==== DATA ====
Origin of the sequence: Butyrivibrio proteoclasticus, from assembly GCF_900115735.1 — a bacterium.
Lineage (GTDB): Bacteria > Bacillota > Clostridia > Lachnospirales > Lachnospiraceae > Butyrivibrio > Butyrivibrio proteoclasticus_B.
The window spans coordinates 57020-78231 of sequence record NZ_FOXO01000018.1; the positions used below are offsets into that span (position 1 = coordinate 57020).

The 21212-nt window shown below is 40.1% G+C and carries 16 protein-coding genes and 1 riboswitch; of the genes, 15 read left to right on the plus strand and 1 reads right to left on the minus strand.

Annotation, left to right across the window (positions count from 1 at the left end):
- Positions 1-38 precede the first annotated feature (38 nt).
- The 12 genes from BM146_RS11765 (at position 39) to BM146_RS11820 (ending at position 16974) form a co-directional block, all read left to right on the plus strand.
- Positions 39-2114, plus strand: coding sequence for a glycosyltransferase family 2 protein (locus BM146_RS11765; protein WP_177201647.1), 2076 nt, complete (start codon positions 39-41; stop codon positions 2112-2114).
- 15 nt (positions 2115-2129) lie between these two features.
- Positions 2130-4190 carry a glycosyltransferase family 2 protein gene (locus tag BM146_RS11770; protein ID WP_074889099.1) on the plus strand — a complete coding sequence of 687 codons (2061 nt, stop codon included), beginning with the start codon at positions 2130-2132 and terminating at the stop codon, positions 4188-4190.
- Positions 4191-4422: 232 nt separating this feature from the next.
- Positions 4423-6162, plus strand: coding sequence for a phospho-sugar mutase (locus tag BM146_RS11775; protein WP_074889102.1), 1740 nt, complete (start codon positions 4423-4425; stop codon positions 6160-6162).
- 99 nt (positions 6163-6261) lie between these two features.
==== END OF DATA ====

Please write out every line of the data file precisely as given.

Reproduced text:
Origin of the sequence: Butyrivibrio proteoclasticus, from assembly GCF_900115735.1 — a bacterium.
Lineage (GTDB): Bacteria > Bacillota > Clostridia > Lachnospirales > Lachnospiraceae > Butyrivibrio > Butyrivibrio proteoclasticus_B.
The window spans coordinates 57020-78231 of sequence record NZ_FOXO01000018.1; the positions used below are offsets into that span (position 1 = coordinate 57020).

The 21212-nt window shown below is 40.1% G+C and carries 16 protein-coding genes and 1 riboswitch; of the genes, 15 read left to right on the plus strand and 1 reads right to left on the minus strand.

Annotation, left to right across the window (positions count from 1 at the left end):
- Positions 1-38 precede the first annotated feature (38 nt).
- The 12 genes from BM146_RS11765 (at position 39) to BM146_RS11820 (ending at position 16974) form a co-directional block, all read left to right on the plus strand.
- Positions 39-2114, plus strand: coding sequence for a glycosyltransferase family 2 protein (locus BM146_RS11765; protein WP_177201647.1), 2076 nt, complete (start codon positions 39-41; stop codon positions 2112-2114).
- 15 nt (positions 2115-2129) lie between these two features.
- Positions 2130-4190 carry a glycosyltransferase family 2 protein gene (locus tag BM146_RS11770; protein ID WP_074889099.1) on the plus strand — a complete coding sequence of 687 codons (2061 nt, stop codon included), beginning with the start codon at positions 2130-2132 and terminating at the stop codon, positions 4188-4190.
- Positions 4191-4422: 232 nt separating this feature from the next.
- Positions 4423-6162, plus strand: coding sequence for a phospho-sugar mutase (locus tag BM146_RS11775; protein WP_074889102.1), 1740 nt, complete (start codon positions 4423-4425; stop codon positions 6160-6162).
- 99 nt (positions 6163-6261) lie between these two features.